Thermal convection in ice sheets: New data, new tests


Thermal convection in the Antarctic Ice Sheet was proposed in 1970. Demonstrating its existence proved to be elusive. In 2009, tributaries to ice streams were postulated as the surface expression of underlying thermal convection rolls aligned in directions of advective ice flow. Two definitive tests of this hypothesis are now possible, using highly accurate ice elevations and velocities provided by the European, Japanese, and Canadian Space Agencies that allow icestream tributaries and their velocities to be mapped. These tests are 1) measuring lowering of tributary surfaces to see if lowering is due only to advective ice thinning, or also requires lowering en masse in the broad descending part of convective flow, and 2) measuring transverse surface ice velocities to see if ice entering tributaries from the sides increases while crossing lateral shear zones, as would be required if this flow is augmented by convective flow ascending in the narrow side shear zones and diverted into tributaries by advective ice flow. If (1) and (2) are applied to tributaries converging on Byrd Glacier, the same measurements can be conducted when tributaries pack together to become “flow stripes” down Byrd Glacier and onto the Ross Ice Shelf to see if (2) is reduced when lateral advection stops. This could determine if thermal convection remains active or shuts down as ice thins. Thermal convection in the Antarctic Ice Sheet would raise three questions. Can it cause the ice sheet to self-destruct as convective flow turns on and off? Does it render invalid climate records extracted at depth from ice cores? Can the ice sheet be studied as a miniature mantle analogous in some respects to Earth’s mantle?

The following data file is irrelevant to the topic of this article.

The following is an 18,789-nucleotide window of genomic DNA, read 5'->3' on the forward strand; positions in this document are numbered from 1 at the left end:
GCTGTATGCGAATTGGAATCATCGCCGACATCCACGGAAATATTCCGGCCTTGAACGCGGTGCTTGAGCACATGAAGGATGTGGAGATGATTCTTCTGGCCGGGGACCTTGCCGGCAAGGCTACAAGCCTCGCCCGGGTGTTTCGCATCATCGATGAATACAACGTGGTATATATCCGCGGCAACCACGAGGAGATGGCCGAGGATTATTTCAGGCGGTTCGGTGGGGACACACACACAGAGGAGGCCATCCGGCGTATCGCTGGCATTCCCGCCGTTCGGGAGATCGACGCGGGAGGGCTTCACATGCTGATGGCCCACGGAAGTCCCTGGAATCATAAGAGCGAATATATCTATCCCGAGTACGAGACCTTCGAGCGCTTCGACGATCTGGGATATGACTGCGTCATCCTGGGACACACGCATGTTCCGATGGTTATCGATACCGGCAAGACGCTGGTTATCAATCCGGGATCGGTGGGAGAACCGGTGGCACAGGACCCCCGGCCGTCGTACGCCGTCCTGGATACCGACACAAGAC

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Hughes, T. (2012) Thermal convection in ice sheets: New data, new tests. Natural Science, 4, 409-418. doi: 10.4236/ns.2012.47056.


Thermal convection was quantified in 1916 by J. W. Strutt, Third Baron Rayleigh [1]. Thermal convection is heat transport by mass transport. It occurs in Newtonian viscous fluids heated from below, which produces warm less-dense fluid beneath cool more-dense fluid. This is gravitationally unstable, and thermal convection “stirs” the fluid to produce a state of buoyant thermal equilibrium which transfers the warm fluid to rapidly rising convection currents along side boundaries of polygonal platform cells and the cool fluid to slowly sinking convection currents within the cells between these warm boundaries. If a horizontal current of advective flow is superimposed on a fluid heated from below, the platform cells will be elongated in the direction of advective flow and become linear rolls in which convective flow spirals in the direction of advective flow [2,3]. The possibility of thermal convection in Earth’s mantle as the driving force for moving crustal tectonic plates on Earth’s surface received great attention during the mid-century revolution in Earth sciences that became known as plate tectonics. Of those treatments, the one by Johannes Weertman [4] was of particular interest in assessing the possibility of thermal convection in the Antarctic Ice Sheet [5].